The rental market is strong right now and I see no reason that it will let up anytime soon. Priced right, leases are being snapped up quickly in the Metro. Ttype of property makes little difference in it's rentability (if that's a word). The difference comes with cash flow, stability, holding costs, appreciation to name a few. As with all property the top 3 factors are Location, Location & Location. You will make the most money "when you buy" not from the monthly rent.
You need to approach this as a business process, not emotional. If you need it, seek advice and assistance from a Realtor. If you need a Realtor interview as many as it takes to find one you can work with and trust as an advisor. Critical decissions need to be made before the purchase so there is a clear path from this point all the way through your intended exit strategy.
An old saying comes to mind. If you don't know where you are going any raod can get you there.
If you'd like to interview me contact me directly. Call ~ Text ~ Email ~ I respond quickly.
Bill ~ 512-709-6343 ~ email@example.com
Care ~ Communication ~ Experience
I have lived in Austin for over 20 years and have been in the real estate business for the last 10 years and
I have never seen the rental business so strong. There just isn't any rental inventory out there right now.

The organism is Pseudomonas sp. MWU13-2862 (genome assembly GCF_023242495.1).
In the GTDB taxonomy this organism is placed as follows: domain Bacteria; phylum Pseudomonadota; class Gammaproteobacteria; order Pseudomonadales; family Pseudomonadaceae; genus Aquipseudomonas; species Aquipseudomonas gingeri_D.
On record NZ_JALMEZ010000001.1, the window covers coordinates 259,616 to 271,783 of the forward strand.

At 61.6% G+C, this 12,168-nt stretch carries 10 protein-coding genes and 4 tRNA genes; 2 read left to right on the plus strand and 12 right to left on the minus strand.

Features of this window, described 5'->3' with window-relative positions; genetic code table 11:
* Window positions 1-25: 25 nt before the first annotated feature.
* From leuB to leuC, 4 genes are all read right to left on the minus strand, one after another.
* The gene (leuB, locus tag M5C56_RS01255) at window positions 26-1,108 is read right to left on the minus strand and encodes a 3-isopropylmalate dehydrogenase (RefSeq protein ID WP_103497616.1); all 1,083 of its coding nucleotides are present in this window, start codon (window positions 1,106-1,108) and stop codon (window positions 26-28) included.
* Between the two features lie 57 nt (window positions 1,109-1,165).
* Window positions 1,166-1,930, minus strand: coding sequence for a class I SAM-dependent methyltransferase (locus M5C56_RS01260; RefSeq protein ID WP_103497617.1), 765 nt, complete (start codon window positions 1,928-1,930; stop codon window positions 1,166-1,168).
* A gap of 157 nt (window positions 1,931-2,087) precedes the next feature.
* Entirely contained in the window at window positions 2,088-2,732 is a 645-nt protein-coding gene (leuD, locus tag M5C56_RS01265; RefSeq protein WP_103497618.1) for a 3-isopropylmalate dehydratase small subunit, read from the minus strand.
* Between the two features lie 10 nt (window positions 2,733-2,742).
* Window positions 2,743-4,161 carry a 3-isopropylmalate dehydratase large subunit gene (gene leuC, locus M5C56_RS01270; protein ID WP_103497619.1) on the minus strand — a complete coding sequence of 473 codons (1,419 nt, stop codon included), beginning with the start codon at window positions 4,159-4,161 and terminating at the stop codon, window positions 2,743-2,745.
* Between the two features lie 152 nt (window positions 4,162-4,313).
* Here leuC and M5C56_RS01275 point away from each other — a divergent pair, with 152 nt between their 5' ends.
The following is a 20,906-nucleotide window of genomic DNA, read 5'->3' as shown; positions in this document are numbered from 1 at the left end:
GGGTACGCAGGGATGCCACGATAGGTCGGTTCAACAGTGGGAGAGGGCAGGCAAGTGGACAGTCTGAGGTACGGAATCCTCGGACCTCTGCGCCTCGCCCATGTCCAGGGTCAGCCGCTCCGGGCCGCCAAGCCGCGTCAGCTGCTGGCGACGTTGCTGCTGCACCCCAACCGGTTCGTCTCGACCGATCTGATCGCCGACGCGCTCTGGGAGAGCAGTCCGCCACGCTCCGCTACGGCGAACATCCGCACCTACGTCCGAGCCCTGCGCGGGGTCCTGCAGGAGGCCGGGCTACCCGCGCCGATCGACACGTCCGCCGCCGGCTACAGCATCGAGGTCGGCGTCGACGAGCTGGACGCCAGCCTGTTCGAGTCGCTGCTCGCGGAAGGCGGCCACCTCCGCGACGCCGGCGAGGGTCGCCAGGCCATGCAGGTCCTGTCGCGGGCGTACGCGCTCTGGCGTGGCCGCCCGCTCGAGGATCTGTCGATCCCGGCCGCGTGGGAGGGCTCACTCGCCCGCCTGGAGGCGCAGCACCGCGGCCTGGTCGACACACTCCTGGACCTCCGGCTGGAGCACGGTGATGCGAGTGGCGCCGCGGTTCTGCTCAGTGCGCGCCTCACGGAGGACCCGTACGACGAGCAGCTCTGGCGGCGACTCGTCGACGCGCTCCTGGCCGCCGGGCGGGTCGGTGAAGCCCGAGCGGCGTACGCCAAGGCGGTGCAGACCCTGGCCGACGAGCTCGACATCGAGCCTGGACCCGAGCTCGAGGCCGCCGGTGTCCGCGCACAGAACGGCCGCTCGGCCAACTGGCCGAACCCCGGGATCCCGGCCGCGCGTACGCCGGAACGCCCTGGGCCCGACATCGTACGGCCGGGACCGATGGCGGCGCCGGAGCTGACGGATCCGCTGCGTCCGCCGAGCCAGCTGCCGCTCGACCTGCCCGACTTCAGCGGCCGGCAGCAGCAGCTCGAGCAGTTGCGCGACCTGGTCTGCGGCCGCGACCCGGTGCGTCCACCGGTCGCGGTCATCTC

Most of this has been caused because of the mortgage lender's underwriting guidelines. It is MUCH MORE
difficult to qualify for a home loan today, than it did 5 years.ago. In addition, Forbes Magazine ranked the Ausitn area as the biggest boom town, in the US, for the next 10 years. This means, more and more people will be moving into Austin and the surrounding areas in the next several years. This all means that more and
more prospective tenants will be in the market for a rental property. Yes, it is a great time to purchase an investment property in the Austin area. Need help??? Feel free to contact me at 512-554-3749 or via e-mail
Hope that helps!
While the downtown condos seem to draw a younger crowd, its a safe bet on a single family home. THere are a number of hot rental areas to consider. Homes are pretty easy to rent if you have good schools and a good location.